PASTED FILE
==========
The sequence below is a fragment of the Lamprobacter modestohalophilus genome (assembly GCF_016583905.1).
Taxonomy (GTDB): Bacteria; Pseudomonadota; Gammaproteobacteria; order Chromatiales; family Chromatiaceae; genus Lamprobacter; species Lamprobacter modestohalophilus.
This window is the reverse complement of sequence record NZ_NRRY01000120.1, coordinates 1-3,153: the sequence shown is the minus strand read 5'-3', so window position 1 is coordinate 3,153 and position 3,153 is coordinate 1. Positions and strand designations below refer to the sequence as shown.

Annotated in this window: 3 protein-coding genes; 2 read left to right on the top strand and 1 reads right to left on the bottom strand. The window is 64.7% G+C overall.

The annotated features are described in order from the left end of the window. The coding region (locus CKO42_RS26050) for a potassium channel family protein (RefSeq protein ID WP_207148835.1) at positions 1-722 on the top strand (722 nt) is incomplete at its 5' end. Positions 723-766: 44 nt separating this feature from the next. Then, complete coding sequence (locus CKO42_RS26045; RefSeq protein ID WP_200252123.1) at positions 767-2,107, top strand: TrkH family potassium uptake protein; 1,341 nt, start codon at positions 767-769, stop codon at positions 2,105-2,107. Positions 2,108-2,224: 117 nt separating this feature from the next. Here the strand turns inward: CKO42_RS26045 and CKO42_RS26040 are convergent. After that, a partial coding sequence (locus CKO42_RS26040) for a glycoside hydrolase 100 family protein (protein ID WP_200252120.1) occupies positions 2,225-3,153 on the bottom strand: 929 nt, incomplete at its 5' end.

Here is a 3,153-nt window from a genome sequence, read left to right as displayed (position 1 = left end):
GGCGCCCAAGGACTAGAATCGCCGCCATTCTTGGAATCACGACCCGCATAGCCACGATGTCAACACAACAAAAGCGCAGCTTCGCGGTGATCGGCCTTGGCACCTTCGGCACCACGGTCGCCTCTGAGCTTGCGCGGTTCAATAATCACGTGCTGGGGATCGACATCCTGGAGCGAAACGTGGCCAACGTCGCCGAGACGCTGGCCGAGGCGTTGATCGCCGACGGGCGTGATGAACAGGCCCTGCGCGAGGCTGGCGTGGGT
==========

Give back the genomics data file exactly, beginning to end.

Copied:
The sequence below is a fragment of the Lamprobacter modestohalophilus genome (assembly GCF_016583905.1).
Taxonomy (GTDB): Bacteria; Pseudomonadota; Gammaproteobacteria; order Chromatiales; family Chromatiaceae; genus Lamprobacter; species Lamprobacter modestohalophilus.
This window is the reverse complement of sequence record NZ_NRRY01000120.1, coordinates 1-3,153: the sequence shown is the minus strand read 5'-3', so window position 1 is coordinate 3,153 and position 3,153 is coordinate 1. Positions and strand designations below refer to the sequence as shown.

Annotated in this window: 3 protein-coding genes; 2 read left to right on the top strand and 1 reads right to left on the bottom strand. The window is 64.7% G+C overall.

The annotated features are described in order from the left end of the window. The coding region (locus CKO42_RS26050) for a potassium channel family protein (RefSeq protein ID WP_207148835.1) at positions 1-722 on the top strand (722 nt) is incomplete at its 5' end. Positions 723-766: 44 nt separating this feature from the next. Then, complete coding sequence (locus CKO42_RS26045; RefSeq protein ID WP_200252123.1) at positions 767-2,107, top strand: TrkH family potassium uptake protein; 1,341 nt, start codon at positions 767-769, stop codon at positions 2,105-2,107. Positions 2,108-2,224: 117 nt separating this feature from the next. Here the strand turns inward: CKO42_RS26045 and CKO42_RS26040 are convergent. After that, a partial coding sequence (locus CKO42_RS26040) for a glycoside hydrolase 100 family protein (protein ID WP_200252120.1) occupies positions 2,225-3,153 on the bottom strand: 929 nt, incomplete at its 5' end.

Here is a 3,153-nt window from a genome sequence, read left to right as displayed (position 1 = left end):
GGCGCCCAAGGACTAGAATCGCCGCCATTCTTGGAATCACGACCCGCATAGCCACGATGTCAACACAACAAAAGCGCAGCTTCGCGGTGATCGGCCTTGGCACCTTCGGCACCACGGTCGCCTCTGAGCTTGCGCGGTTCAATAATCACGTGCTGGGGATCGACATCCTGGAGCGAAACGTGGCCAACGTCGCCGAGACGCTGGCCGAGGCGTTGATCGCCGACGGGCGTGATGAACAGGCCCTGCGCGAGGCTGGCGTGGGT